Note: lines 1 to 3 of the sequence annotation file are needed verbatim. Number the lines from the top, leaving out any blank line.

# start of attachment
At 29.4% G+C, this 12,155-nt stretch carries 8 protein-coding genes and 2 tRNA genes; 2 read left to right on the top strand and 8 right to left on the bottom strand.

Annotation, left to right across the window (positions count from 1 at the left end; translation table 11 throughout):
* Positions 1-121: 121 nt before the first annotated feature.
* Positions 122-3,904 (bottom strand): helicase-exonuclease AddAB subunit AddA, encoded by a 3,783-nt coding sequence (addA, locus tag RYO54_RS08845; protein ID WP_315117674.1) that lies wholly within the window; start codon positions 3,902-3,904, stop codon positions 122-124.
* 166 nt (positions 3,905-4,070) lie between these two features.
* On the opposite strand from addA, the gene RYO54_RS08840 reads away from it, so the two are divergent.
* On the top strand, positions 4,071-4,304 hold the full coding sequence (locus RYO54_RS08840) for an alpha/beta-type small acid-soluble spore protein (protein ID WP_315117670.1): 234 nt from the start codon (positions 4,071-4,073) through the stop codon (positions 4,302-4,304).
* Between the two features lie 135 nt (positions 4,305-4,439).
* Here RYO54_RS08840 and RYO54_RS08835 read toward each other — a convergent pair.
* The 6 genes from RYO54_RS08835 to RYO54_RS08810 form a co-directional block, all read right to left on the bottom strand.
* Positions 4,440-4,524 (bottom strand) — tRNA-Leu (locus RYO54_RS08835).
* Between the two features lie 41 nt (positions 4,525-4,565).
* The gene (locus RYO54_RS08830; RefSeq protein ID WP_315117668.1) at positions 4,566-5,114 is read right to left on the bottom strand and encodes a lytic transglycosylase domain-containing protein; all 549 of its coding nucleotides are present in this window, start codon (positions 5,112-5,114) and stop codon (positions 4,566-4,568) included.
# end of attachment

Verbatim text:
At 29.4% G+C, this 12,155-nt stretch carries 8 protein-coding genes and 2 tRNA genes; 2 read left to right on the top strand and 8 right to left on the bottom strand.

Annotation, left to right across the window (positions count from 1 at the left end; translation table 11 throughout):
* Positions 1-121: 121 nt before the first annotated feature.